1. Determine job requirements. Every staffing plan must start with the basics. Human resources professionals recommend that each business (or department for a larger organization) begin by defining roles and writing detailed job descriptions for every employee. The information should include the role that employees are currently filling as well as your expectations for the future. You should include education, work experience, and any professional certifications or licenses that are needed for each role. This process helps define future staffing needs including new positions, skills gaps, and advancement opportunities. 

  2. Evaluate demand. Call it a demand forecast. This is an excellent time to review your overall workforce including how many positions you have and how many are needed. Take an inventory of the knowledge and skills your employees have (skills that you can possibly tap into as the business grows), what they don’t have, and which jobs are at risk for skill loss due to business or technological changes. Examine your workforce turnover trends to learn the root cause—low employee engagement, better job offers, or retirement. 

  3. Assess supply. It’s also important to review talent supply and any factors impacting the availability of both internal and external hires. Does your business have employees that are ready for promotion or need training to get to the next level? Take a look at your external labor pool as well to understand market trends in your area as well as statistics on unemployment rates and labor costs in other regions. Determine what it will take for your business to attract external talent, especially skilled labor that is in high demand.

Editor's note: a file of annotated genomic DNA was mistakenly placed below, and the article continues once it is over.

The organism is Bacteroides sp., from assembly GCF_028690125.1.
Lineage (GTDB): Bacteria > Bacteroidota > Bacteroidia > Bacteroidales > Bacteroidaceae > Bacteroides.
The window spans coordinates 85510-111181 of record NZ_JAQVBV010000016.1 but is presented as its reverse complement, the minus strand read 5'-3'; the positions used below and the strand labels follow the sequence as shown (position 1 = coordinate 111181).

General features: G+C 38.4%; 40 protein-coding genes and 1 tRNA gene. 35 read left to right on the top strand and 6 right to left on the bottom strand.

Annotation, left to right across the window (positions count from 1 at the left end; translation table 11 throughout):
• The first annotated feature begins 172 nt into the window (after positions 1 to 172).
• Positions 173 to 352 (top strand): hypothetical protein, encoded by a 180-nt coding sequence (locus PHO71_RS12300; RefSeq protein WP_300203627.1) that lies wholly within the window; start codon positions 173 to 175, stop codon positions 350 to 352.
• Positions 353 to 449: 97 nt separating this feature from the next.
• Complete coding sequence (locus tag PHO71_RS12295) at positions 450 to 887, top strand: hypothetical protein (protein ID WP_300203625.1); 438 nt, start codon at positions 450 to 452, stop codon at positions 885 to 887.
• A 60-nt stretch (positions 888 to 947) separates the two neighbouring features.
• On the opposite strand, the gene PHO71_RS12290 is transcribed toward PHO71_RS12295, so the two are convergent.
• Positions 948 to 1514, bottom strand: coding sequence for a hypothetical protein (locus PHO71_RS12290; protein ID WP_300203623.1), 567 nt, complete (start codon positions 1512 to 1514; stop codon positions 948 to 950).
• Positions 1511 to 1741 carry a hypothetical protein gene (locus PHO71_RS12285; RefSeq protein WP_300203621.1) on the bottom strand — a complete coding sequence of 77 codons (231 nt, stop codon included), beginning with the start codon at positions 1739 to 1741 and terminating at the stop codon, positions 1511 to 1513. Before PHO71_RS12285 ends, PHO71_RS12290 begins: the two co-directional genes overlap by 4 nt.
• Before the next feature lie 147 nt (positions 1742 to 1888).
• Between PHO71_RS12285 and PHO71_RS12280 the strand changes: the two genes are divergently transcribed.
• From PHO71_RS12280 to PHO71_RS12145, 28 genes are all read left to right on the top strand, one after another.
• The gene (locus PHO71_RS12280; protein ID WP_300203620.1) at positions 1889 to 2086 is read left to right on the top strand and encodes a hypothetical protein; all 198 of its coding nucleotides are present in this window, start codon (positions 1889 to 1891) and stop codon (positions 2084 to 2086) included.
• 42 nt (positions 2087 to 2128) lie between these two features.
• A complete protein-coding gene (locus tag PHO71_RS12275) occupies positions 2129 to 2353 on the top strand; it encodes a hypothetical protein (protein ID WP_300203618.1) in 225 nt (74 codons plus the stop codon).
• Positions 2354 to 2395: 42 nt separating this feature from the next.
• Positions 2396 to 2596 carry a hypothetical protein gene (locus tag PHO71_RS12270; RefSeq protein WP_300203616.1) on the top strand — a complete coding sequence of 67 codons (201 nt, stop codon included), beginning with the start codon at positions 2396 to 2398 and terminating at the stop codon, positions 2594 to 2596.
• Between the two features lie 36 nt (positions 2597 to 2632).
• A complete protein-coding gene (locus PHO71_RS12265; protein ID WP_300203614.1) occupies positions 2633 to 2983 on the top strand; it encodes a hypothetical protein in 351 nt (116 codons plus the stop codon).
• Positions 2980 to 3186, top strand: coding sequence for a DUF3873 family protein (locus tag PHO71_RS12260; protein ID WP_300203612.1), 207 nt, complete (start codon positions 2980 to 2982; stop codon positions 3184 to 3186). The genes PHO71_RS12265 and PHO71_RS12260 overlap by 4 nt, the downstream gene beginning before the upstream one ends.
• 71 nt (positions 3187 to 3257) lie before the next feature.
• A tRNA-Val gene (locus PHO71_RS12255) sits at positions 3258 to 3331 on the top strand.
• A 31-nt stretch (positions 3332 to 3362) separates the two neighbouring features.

4. Perform a gap analysis. A gap analysis involves comparing your current situation with what you need. The difference makes up the talent gap that you need to fill. Can you fill gaps with training and development? Or are gaps due to heavy workloads during high seasonal demand periods? Develop contingency plans that can adapt as demand changes and supports long-term growth.  

  5. Identify strategies. To strengthen your labor supply, focus on strengthening your recruitment and retention strategies. A strong employer brand and company culture is important to effectively attract and retain talent. Align your culture with business strategy by redesigning work processes, managing employee performance, providing workforce development and training programs, and making investments in employee happiness and wellbeing.

  6. Regularly evaluate your staffing plan. Business conditions are constantly changing, which means your workforce needs are changing too. Review your staffing plan on a regular basis to ensure you’re effectively meeting evolving needs and goals. Staffing plans are not just about hiring, so be sure to secure the necessary leadership, budgeting, and communication resources needed to ensure success.

Get help with HR needs and strategy

Bring in fully certified HR professionals to help your business meet its immediate and long-term hiring and strategy development needs. Or consider an outsourced HR process to get a higher level of support so you can focus on growing your business.

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Talk with one of experts to explore how Asure can help you reduce administrative burdens and focus on growth.